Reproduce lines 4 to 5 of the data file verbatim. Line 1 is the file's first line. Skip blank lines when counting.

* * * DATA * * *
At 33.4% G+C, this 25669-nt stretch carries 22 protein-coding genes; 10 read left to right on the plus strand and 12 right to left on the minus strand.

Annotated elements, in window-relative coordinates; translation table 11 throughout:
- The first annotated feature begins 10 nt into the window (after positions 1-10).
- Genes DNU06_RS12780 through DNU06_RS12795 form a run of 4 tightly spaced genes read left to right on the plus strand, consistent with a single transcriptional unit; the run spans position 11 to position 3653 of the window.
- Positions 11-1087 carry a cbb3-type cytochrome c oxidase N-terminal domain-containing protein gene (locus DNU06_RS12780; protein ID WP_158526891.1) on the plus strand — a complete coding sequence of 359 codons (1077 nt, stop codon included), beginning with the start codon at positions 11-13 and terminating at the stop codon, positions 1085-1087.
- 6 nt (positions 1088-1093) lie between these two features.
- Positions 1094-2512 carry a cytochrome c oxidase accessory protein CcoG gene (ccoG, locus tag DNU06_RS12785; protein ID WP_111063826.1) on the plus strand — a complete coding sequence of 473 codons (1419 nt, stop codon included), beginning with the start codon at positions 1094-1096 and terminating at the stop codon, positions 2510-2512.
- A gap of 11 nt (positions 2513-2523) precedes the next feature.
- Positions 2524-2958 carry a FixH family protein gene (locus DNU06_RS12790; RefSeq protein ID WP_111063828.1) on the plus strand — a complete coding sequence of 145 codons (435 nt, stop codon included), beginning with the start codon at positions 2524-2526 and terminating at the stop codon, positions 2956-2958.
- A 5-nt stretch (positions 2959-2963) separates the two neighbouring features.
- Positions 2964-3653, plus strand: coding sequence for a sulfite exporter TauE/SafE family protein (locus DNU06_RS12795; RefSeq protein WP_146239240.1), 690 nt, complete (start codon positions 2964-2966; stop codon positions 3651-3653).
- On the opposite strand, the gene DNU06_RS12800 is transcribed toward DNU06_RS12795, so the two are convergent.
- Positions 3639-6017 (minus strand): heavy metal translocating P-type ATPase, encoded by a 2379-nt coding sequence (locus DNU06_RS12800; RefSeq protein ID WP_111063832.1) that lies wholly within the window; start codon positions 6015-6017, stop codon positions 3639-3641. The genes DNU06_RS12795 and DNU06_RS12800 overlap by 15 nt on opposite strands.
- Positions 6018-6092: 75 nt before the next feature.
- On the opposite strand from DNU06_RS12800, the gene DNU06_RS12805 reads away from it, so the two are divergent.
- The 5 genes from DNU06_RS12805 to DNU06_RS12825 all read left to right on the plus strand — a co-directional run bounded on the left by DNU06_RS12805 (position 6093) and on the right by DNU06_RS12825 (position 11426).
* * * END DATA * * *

- Genes DNU06_RS12780 through DNU06_RS12795 form a run of 4 tightly spaced genes read left to right on the plus strand, consistent with a single transcriptional unit; the run spans position 11 to position 3653 of the window.
- Positions 11-1087 carry a cbb3-type cytochrome c oxidase N-terminal domain-containing protein gene (locus DNU06_RS12780; protein ID WP_158526891.1) on the plus strand — a complete coding sequence of 359 codons (1077 nt, stop codon included), beginning with the start codon at positions 11-13 and terminating at the stop codon, positions 1085-1087.